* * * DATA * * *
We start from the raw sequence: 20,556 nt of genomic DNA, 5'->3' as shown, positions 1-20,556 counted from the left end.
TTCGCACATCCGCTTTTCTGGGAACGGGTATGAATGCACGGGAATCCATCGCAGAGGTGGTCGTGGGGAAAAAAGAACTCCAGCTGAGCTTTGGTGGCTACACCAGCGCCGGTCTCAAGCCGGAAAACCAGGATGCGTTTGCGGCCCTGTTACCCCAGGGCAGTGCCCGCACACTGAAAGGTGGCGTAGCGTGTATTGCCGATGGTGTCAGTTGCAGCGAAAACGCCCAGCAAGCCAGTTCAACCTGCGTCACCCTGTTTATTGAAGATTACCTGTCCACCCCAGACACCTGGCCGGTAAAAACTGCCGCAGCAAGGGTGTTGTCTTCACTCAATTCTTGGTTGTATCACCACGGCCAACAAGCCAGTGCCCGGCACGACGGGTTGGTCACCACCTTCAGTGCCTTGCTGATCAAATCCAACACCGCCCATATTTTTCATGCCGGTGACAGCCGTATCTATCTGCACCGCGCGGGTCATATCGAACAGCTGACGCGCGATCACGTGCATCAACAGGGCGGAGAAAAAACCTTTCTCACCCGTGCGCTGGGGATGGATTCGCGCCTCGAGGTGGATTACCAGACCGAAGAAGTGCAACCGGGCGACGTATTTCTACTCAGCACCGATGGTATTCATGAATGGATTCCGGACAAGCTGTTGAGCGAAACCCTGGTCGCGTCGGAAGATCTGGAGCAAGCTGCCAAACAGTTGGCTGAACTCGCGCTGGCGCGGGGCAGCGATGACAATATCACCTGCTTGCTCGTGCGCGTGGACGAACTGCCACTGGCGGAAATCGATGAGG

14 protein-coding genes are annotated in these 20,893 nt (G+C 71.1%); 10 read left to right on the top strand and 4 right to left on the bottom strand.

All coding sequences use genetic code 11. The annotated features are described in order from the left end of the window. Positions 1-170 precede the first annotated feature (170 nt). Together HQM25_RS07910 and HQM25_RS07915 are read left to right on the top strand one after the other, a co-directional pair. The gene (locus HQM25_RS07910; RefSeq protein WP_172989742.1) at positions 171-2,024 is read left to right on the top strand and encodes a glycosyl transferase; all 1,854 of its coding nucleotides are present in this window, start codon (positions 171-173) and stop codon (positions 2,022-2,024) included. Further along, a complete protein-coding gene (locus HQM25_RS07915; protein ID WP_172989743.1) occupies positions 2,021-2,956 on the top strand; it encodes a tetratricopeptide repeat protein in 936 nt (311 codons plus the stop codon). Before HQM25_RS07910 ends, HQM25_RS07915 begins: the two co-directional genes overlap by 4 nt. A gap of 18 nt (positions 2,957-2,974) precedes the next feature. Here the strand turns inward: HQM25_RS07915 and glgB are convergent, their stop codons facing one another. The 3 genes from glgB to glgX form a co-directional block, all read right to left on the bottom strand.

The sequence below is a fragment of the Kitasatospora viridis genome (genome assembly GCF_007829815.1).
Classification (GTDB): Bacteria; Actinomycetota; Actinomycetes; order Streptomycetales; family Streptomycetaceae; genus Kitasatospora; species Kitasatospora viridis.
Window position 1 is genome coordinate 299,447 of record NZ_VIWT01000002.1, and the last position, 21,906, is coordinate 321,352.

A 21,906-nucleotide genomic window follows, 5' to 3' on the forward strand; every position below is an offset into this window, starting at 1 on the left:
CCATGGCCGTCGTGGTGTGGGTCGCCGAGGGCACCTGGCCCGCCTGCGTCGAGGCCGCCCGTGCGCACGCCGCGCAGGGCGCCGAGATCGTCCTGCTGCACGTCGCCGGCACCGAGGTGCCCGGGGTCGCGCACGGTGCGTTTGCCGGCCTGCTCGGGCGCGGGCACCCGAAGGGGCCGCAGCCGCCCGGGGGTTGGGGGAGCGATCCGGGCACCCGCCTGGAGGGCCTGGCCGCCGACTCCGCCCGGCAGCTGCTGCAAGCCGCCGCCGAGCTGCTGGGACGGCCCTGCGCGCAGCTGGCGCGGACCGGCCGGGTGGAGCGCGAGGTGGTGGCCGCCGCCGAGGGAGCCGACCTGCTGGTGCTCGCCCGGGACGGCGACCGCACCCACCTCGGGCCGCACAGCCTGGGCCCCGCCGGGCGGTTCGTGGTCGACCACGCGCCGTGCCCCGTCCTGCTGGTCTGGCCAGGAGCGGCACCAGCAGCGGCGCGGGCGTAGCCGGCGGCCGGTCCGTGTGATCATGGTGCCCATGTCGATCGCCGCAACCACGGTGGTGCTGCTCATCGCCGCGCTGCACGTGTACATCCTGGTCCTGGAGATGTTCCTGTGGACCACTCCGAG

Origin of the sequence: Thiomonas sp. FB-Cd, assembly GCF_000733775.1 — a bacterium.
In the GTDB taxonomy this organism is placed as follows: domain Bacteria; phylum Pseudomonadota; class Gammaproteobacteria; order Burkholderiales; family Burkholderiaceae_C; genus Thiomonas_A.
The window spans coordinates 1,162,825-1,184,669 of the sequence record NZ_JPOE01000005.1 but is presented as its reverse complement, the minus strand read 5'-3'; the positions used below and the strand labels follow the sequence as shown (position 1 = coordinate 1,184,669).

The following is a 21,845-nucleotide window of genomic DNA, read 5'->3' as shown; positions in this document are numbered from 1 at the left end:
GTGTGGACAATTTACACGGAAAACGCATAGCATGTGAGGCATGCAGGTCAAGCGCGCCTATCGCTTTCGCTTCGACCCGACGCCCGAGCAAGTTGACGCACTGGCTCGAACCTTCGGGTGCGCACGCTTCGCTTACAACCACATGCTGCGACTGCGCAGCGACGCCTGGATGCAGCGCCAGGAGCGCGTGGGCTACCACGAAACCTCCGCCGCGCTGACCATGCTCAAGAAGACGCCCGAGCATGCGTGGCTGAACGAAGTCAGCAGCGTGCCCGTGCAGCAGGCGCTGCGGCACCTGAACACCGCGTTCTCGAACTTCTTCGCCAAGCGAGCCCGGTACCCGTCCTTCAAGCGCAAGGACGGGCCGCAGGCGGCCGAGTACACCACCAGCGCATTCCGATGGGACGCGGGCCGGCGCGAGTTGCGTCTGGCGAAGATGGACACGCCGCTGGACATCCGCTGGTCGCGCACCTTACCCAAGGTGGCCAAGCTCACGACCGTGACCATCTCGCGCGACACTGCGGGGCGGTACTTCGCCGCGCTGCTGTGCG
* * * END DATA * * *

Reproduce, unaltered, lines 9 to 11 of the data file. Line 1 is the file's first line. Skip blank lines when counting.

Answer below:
CCATGGCCGTCGTGGTGTGGGTCGCCGAGGGCACCTGGCCCGCCTGCGTCGAGGCCGCCCGTGCGCACGCCGCGCAGGGCGCCGAGATCGTCCTGCTGCACGTCGCCGGCACCGAGGTGCCCGGGGTCGCGCACGGTGCGTTTGCCGGCCTGCTCGGGCGCGGGCACCCGAAGGGGCCGCAGCCGCCCGGGGGTTGGGGGAGCGATCCGGGCACCCGCCTGGAGGGCCTGGCCGCCGACTCCGCCCGGCAGCTGCTGCAAGCCGCCGCCGAGCTGCTGGGACGGCCCTGCGCGCAGCTGGCGCGGACCGGCCGGGTGGAGCGCGAGGTGGTGGCCGCCGCCGAGGGAGCCGACCTGCTGGTGCTCGCCCGGGACGGCGACCGCACCCACCTCGGGCCGCACAGCCTGGGCCCCGCCGGGCGGTTCGTGGTCGACCACGCGCCGTGCCCCGTCCTGCTGGTCTGGCCAGGAGCGGCACCAGCAGCGGCGCGGGCGTAGCCGGCGGCCGGTCCGTGTGATCATGGTGCCCATGTCGATCGCCGCAACCACGGTGGTGCTGCTCATCGCCGCGCTGCACGTGTACATCCTGGTCCTGGAGATGTTCCTGTGGACCACTCCGAG

Origin of the sequence: Thiomonas sp. FB-Cd, assembly GCF_000733775.1 — a bacterium.
In the GTDB taxonomy this organism is placed as follows: domain Bacteria; phylum Pseudomonadota; class Gammaproteobacteria; order Burkholderiales; family Burkholderiaceae_C; genus Thiomonas_A.